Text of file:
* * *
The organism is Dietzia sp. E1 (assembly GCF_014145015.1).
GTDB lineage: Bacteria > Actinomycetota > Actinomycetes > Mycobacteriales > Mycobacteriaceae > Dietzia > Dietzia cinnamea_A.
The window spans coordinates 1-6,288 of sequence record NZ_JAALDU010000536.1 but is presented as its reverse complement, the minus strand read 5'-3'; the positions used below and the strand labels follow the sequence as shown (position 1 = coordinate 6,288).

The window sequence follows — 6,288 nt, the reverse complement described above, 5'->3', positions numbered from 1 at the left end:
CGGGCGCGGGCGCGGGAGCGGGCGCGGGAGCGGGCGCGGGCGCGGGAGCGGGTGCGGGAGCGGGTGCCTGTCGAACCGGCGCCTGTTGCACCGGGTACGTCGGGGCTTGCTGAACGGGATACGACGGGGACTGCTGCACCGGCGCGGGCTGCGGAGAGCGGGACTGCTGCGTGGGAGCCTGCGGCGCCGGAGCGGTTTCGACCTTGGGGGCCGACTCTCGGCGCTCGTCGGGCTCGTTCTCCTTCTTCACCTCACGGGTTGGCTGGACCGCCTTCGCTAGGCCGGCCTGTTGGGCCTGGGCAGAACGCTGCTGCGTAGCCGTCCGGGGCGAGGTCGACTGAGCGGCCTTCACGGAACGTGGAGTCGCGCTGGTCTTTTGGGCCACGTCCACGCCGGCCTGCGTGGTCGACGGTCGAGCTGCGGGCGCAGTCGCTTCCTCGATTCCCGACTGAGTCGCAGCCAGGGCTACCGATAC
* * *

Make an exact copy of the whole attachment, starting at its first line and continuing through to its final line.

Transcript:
The organism is Dietzia sp. E1 (assembly GCF_014145015.1).
GTDB lineage: Bacteria > Actinomycetota > Actinomycetes > Mycobacteriales > Mycobacteriaceae > Dietzia > Dietzia cinnamea_A.
The window spans coordinates 1-6,288 of sequence record NZ_JAALDU010000536.1 but is presented as its reverse complement, the minus strand read 5'-3'; the positions used below and the strand labels follow the sequence as shown (position 1 = coordinate 6,288).

The window sequence follows — 6,288 nt, the reverse complement described above, 5'->3', positions numbered from 1 at the left end:
CGGGCGCGGGCGCGGGAGCGGGCGCGGGAGCGGGCGCGGGCGCGGGAGCGGGTGCGGGAGCGGGTGCCTGTCGAACCGGCGCCTGTTGCACCGGGTACGTCGGGGCTTGCTGAACGGGATACGACGGGGACTGCTGCACCGGCGCGGGCTGCGGAGAGCGGGACTGCTGCGTGGGAGCCTGCGGCGCCGGAGCGGTTTCGACCTTGGGGGCCGACTCTCGGCGCTCGTCGGGCTCGTTCTCCTTCTTCACCTCACGGGTTGGCTGGACCGCCTTCGCTAGGCCGGCCTGTTGGGCCTGGGCAGAACGCTGCTGCGTAGCCGTCCGGGGCGAGGTCGACTGAGCGGCCTTCACGGAACGTGGAGTCGCGCTGGTCTTTTGGGCCACGTCCACGCCGGCCTGCGTGGTCGACGGTCGAGCTGCGGGCGCAGTCGCTTCCTCGATTCCCGACTGAGTCGCAGCCAGGGCTACCGATAC